What’s more, is that the horse will only do exactly what is necessary to escape the stimulus. To get any extra effort, you’d need to up the stimulus (make it more unpleasant) so the horse will react bigger/faster/etc.

    Since no one likes having unpleasant stimulus applied to them (horses no more than humans), this way of training won’t really release any happy hormones. Quite the contrary. It will actually trigger the horses brain to release stress hormones (adrenaline). Not necessarily a lot, that depends on the strength of the stimulus, and how aversive the horse finds it.

  • Positive Punishment:
    “Adding something to weaken behavior (+P)”
    This is the most common form of weakening behavior in horse training.
    The horse does something you don’t like, you apply some aversive stimulus, and the horse stops the behavior (maybe).
    What’s important to remember with this quadrant, is that the horse doesn’t learn that the behavior is bad. What the horse learns, is that the behavior is not safe in the presence of you. It also doesn’t tell the horse what to do, only what NOT to do in your presence.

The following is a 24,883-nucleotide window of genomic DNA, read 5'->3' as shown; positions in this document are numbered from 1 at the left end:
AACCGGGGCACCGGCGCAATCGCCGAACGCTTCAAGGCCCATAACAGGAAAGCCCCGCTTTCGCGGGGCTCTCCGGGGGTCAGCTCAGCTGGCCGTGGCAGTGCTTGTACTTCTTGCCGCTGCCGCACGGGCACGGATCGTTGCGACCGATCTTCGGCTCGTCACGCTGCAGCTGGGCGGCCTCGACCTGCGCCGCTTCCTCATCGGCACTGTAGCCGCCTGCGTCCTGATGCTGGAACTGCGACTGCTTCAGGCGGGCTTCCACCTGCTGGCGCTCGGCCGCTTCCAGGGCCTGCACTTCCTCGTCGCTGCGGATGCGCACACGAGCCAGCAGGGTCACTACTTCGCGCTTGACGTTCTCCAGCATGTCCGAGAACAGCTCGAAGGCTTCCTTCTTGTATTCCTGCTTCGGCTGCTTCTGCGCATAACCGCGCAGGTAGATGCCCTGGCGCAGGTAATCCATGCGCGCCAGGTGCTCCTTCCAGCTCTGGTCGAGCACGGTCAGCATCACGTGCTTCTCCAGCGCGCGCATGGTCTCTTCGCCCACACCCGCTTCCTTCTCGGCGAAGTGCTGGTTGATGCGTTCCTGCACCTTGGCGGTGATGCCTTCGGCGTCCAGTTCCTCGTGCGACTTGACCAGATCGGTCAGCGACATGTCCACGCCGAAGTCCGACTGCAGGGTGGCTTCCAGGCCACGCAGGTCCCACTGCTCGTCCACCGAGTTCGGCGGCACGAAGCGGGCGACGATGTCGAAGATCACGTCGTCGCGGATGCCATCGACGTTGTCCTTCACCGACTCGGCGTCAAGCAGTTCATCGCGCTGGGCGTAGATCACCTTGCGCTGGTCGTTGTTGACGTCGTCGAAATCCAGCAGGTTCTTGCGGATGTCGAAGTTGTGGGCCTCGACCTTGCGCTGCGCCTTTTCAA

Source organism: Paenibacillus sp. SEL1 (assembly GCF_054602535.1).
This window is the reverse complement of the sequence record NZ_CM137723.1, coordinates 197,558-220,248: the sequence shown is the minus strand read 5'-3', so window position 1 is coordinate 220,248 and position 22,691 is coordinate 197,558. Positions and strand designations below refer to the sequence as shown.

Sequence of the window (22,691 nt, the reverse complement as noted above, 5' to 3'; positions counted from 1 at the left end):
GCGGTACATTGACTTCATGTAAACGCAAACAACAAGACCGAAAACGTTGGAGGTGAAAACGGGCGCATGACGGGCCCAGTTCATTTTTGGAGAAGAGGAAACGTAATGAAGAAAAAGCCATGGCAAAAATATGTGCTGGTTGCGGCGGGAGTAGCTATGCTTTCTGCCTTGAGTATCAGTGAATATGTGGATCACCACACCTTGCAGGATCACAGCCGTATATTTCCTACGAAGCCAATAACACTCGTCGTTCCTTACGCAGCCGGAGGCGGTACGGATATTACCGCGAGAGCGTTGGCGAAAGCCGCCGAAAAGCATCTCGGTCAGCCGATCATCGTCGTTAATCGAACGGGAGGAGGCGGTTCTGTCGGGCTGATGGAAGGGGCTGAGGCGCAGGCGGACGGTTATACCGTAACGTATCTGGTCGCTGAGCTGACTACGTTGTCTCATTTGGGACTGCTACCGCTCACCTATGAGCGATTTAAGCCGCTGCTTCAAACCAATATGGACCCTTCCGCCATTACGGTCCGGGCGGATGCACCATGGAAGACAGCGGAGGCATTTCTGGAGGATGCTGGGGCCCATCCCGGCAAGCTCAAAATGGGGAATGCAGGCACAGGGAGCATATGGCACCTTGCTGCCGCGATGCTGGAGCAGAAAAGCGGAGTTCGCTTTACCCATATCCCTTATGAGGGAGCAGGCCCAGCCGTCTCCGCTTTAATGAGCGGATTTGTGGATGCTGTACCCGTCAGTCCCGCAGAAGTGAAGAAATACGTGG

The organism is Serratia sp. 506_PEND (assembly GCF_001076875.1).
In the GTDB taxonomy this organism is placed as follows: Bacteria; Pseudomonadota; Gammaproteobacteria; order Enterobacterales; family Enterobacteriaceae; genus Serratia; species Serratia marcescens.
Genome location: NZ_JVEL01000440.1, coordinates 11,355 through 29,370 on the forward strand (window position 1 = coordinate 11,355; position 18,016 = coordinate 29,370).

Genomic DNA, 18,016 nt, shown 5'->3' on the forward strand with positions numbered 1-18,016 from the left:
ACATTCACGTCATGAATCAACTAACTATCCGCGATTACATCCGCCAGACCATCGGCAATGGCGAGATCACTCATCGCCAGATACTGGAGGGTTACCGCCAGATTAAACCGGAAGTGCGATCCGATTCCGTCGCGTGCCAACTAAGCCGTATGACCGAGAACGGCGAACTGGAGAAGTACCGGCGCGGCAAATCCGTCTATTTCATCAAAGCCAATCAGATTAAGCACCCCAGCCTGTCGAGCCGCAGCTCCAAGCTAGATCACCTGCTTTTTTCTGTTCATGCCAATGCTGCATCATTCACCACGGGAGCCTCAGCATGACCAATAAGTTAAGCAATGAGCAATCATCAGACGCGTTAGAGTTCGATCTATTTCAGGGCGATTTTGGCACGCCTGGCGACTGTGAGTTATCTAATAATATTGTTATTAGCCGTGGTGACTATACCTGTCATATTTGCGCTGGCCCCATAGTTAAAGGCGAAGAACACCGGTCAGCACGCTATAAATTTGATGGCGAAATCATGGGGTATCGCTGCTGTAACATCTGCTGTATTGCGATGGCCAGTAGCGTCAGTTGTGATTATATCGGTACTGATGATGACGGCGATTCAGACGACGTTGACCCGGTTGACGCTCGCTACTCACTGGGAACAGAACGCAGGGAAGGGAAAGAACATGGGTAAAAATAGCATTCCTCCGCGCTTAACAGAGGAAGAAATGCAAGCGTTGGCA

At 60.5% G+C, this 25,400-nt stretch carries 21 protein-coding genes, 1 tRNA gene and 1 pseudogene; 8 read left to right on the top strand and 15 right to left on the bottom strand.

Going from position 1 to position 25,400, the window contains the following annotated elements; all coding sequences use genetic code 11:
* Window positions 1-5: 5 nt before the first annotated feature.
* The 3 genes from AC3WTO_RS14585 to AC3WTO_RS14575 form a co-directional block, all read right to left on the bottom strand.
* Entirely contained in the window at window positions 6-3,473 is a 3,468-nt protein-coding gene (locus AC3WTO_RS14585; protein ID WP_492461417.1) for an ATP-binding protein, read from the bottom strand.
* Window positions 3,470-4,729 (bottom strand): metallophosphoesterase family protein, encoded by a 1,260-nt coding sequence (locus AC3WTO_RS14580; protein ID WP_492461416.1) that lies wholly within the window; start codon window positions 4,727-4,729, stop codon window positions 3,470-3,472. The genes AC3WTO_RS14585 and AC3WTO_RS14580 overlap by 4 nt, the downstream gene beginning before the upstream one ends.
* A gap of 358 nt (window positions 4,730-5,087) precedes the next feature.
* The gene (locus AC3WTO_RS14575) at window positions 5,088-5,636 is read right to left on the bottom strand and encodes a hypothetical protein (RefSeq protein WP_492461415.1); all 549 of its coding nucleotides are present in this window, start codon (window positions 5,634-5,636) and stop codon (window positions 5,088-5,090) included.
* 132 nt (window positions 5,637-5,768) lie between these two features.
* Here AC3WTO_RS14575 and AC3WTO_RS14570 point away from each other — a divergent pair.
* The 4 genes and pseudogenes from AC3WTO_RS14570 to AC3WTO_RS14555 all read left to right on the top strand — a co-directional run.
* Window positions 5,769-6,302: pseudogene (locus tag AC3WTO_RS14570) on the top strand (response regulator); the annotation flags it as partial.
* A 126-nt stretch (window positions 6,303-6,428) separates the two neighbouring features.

Also, the use of punishment ignores the reason behind the unwanted behavior. It doesn’t do anything to weaken the motivation behind the behavior. To put it simply: all it does is to mask the symptoms. Behaviors are symptoms/realizations of motivation.
    For example:
    – The horse threatens to kick – you hit it with a whip – the horse will be less likely to threaten to kick you in the future.
    – The horse starts running off with you – you yank on the reins to get it to stop – the horse is less likely to run off with you.
    Note that the motivation behind these unwanted behaviors is not addressed. The horse will still want to kick you, and run off with you. What tends to happen is this:
    The horse has been punished for threatening to kick. So instead of threatening, she jumps right to kicking.
    The horse has tried turning for home when out hacking, and has been punished for it. So instead of gently turning around and go home, she feels that her only choice left is to spin around and run. So you won’t get the chance to stop her.There is just no way of using punishment correctly and without side effects.
  • Negative Punishment:
    “Subtracting something to weaken behavior (-R)”